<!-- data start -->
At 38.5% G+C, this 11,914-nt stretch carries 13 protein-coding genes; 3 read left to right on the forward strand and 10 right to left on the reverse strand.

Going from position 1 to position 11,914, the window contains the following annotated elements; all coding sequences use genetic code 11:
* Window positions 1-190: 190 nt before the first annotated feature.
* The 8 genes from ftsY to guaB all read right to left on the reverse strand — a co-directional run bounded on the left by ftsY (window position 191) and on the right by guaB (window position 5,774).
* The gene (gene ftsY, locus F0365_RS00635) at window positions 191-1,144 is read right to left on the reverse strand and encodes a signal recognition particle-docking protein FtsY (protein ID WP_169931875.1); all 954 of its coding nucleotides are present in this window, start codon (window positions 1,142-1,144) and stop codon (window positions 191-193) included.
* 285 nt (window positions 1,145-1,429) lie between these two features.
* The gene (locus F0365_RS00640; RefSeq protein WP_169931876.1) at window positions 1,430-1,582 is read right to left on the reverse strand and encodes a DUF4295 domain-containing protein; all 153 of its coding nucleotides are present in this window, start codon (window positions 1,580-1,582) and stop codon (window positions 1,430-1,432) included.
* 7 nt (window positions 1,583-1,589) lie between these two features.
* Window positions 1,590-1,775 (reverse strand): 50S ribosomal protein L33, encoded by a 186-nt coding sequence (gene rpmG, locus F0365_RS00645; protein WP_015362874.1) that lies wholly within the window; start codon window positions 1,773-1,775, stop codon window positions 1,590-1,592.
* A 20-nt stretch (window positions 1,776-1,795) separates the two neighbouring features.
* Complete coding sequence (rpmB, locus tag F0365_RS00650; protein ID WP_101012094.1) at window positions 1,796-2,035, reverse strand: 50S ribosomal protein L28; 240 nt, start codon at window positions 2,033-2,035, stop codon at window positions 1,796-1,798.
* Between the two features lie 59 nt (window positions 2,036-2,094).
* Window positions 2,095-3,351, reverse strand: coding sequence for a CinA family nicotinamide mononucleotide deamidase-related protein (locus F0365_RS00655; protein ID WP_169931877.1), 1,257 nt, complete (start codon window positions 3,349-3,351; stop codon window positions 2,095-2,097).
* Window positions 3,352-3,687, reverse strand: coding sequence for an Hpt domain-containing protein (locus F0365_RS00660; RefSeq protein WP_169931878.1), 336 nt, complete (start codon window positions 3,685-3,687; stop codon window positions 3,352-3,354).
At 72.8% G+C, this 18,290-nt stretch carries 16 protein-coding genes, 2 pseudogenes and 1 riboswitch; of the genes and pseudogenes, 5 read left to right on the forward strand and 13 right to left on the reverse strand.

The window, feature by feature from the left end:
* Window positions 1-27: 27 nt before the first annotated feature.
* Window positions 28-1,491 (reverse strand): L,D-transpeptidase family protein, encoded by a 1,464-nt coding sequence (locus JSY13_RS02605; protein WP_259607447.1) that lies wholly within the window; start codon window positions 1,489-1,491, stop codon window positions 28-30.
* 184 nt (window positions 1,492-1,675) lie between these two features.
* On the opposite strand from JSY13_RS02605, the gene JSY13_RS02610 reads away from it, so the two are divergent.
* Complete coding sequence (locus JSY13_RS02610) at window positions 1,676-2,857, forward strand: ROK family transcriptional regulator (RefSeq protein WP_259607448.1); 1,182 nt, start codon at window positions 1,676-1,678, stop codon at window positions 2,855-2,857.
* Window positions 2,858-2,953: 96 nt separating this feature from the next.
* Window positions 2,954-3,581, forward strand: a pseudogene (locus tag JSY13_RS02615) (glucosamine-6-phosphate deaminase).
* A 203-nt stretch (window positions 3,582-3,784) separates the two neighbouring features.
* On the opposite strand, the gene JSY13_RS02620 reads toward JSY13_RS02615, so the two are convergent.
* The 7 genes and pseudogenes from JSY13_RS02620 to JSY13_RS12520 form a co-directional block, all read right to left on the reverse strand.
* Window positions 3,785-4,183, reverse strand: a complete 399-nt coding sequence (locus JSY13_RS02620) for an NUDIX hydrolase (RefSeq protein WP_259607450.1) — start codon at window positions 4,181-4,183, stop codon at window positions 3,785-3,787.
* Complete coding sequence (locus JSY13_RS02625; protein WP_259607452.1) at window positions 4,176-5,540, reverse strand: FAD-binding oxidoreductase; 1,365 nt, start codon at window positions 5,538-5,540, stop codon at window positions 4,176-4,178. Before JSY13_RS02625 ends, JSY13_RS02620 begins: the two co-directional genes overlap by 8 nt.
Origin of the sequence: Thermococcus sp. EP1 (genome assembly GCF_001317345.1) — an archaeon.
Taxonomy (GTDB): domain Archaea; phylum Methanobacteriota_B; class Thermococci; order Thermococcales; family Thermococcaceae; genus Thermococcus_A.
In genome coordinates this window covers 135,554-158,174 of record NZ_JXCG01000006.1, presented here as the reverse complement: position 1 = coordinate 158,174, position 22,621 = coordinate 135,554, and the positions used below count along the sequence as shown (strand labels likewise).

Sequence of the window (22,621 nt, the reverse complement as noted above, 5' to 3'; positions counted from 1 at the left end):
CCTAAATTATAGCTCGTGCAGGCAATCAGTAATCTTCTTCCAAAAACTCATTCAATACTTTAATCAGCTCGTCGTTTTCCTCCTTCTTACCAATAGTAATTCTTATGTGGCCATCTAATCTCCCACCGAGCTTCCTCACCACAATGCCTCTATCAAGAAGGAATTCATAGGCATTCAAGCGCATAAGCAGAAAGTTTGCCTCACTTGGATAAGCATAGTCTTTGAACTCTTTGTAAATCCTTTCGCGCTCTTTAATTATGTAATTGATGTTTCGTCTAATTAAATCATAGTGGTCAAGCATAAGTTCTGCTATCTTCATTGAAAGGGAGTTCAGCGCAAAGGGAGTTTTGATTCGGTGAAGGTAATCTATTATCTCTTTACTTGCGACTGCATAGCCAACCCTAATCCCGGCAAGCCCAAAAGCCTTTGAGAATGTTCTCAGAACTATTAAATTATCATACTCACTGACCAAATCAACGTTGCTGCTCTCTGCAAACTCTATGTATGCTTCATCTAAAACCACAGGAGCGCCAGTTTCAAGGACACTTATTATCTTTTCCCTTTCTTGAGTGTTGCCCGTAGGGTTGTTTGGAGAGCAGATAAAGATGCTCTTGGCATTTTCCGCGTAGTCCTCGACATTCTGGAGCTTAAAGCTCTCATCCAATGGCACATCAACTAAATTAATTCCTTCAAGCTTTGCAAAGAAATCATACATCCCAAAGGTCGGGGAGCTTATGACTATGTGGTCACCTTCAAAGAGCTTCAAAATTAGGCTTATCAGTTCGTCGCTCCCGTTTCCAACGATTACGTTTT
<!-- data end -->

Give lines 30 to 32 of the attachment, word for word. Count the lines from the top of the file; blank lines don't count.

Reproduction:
Taxonomy (GTDB): domain Archaea; phylum Methanobacteriota_B; class Thermococci; order Thermococcales; family Thermococcaceae; genus Thermococcus_A.
In genome coordinates this window covers 135,554-158,174 of record NZ_JXCG01000006.1, presented here as the reverse complement: position 1 = coordinate 158,174, position 22,621 = coordinate 135,554, and the positions used below count along the sequence as shown (strand labels likewise).

Sequence of the window (22,621 nt, the reverse complement as noted above, 5' to 3'; positions counted from 1 at the left end):